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Flame retardant exposure linked to birth defects

Researchers say men’s exposure to the chemicals could be problematic for future children

Photo (c) bernie_photo - Getty Images
Researchers have found how certain antibiotics and other prescription drugs can increase the likelihood that newborns will have birth defects, and now a new study has explored how exposure to a popular chemical can also increase the risk for this issue. 

According to researchers from the University of Georgia, the chemical polybrominated biphenyl-153 (PBB153), which is commonly found in flame retardants, has been closely linked with birth defects. The study revealed that men’s exposure to this chemical could be particularly harmful to a baby. 

“It is still a relatively new idea that a man’s exposures prior to conception can impact the health of his children,” said researcher Katherine Greeson. “Most studies where a toxic effect is observed in children look only to the mothers and the same has been true of studies conducted on PBB153.”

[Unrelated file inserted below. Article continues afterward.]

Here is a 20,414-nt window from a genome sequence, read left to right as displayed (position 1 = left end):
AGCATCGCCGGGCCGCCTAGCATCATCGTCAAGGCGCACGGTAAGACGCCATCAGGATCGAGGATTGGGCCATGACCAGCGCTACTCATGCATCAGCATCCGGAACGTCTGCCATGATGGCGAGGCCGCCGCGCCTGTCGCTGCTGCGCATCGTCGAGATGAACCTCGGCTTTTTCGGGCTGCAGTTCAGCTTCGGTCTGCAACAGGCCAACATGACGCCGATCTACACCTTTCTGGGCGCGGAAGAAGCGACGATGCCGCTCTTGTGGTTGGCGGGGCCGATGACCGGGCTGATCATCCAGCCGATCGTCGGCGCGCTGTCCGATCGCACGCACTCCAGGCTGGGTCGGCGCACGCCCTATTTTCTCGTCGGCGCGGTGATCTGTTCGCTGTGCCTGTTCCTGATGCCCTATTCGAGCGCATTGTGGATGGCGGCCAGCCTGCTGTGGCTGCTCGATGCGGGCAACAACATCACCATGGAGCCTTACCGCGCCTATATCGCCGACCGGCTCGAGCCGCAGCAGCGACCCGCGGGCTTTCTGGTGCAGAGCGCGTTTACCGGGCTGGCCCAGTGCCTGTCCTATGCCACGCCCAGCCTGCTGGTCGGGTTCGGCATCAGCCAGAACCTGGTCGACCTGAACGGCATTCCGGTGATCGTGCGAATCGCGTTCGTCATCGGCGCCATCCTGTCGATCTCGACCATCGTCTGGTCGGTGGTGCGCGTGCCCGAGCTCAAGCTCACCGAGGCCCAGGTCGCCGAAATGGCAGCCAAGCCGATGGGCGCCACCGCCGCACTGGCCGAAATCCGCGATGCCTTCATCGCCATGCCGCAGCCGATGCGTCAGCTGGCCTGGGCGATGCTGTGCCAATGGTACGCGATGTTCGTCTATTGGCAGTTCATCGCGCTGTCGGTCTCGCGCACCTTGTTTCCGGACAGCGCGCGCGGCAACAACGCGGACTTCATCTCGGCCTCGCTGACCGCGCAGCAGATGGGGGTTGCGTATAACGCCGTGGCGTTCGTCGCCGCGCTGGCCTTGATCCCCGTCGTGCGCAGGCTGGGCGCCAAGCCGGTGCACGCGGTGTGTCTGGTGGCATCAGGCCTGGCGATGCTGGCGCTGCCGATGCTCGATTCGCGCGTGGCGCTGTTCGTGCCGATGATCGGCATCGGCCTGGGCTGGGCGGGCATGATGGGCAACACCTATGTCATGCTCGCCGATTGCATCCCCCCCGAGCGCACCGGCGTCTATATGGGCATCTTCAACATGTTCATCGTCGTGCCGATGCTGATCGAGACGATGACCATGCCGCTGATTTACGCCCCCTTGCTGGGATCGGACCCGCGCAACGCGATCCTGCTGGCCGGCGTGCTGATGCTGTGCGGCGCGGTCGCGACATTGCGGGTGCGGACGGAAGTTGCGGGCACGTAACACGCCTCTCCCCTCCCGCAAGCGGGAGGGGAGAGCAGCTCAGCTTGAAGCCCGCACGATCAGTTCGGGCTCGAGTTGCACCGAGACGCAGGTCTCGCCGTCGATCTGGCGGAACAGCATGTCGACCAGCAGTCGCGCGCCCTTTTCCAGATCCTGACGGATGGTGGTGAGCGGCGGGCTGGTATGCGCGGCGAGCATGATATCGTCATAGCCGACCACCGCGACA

Steering clear of chemicals

Exposure to PBB153 has been linked with a slew of health concerns, but most previous studies have focused on those who have had direct exposure to the chemicals and how women's exposure could be passed down genetically.

For this study, Greeson and her team wanted to understand how men's exposure to PBB153 could pose a similar risk to their kids. In the lab, the researchers were able to expose sperm cells to PBB153 and then observe the effect of the chemicals on the genetic make-up of the cells. 

They quickly observed that cells that had been exposed to the chemical were genetically much different than those that hadn’t been exposed to the chemical. 

“PBB153 causes changes to the DNA in sperm in a way that changes how the genes are turned on and off,” said Greeson. “PBB153 seems to turn on these genes in sperm which should be turned off.” 

These findings are particularly concerning because many of the cells that were affected in this way were linked to bodily development, and such exposure could impede how kids’ organs or muscles develop. 

The researchers hope that these findings highlight just how much of an effect these types of exposures can have on future generations. 

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